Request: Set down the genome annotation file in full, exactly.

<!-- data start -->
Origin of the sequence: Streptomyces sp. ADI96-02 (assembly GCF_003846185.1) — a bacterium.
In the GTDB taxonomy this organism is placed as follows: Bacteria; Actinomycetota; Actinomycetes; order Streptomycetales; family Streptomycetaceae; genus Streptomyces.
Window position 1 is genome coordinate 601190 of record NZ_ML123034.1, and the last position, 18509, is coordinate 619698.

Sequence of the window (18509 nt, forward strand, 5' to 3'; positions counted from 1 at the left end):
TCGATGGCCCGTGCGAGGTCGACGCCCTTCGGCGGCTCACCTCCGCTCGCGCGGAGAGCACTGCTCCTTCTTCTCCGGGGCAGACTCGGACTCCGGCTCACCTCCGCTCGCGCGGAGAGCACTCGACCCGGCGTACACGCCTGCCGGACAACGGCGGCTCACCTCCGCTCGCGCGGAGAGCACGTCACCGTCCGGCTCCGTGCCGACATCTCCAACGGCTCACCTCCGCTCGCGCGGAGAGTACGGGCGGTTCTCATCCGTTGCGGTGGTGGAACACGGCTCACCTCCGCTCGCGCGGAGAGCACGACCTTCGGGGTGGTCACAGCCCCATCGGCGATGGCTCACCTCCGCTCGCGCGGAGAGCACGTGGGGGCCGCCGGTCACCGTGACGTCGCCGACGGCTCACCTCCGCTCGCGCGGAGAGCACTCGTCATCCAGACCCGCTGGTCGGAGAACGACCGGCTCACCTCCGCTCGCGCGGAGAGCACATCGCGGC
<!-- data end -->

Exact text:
Origin of the sequence: Streptomyces sp. ADI96-02 (assembly GCF_003846185.1) — a bacterium.
In the GTDB taxonomy this organism is placed as follows: Bacteria; Actinomycetota; Actinomycetes; order Streptomycetales; family Streptomycetaceae; genus Streptomyces.
Window position 1 is genome coordinate 601190 of record NZ_ML123034.1, and the last position, 18509, is coordinate 619698.

Sequence of the window (18509 nt, forward strand, 5' to 3'; positions counted from 1 at the left end):
TCGATGGCCCGTGCGAGGTCGACGCCCTTCGGCGGCTCACCTCCGCTCGCGCGGAGAGCACTGCTCCTTCTTCTCCGGGGCAGACTCGGACTCCGGCTCACCTCCGCTCGCGCGGAGAGCACTCGACCCGGCGTACACGCCTGCCGGACAACGGCGGCTCACCTCCGCTCGCGCGGAGAGCACGTCACCGTCCGGCTCCGTGCCGACATCTCCAACGGCTCACCTCCGCTCGCGCGGAGAGTACGGGCGGTTCTCATCCGTTGCGGTGGTGGAACACGGCTCACCTCCGCTCGCGCGGAGAGCACGACCTTCGGGGTGGTCACAGCCCCATCGGCGATGGCTCACCTCCGCTCGCGCGGAGAGCACGTGGGGGCCGCCGGTCACCGTGACGTCGCCGACGGCTCACCTCCGCTCGCGCGGAGAGCACTCGTCATCCAGACCCGCTGGTCGGAGAACGACCGGCTCACCTCCGCTCGCGCGGAGAGCACATCGCGGC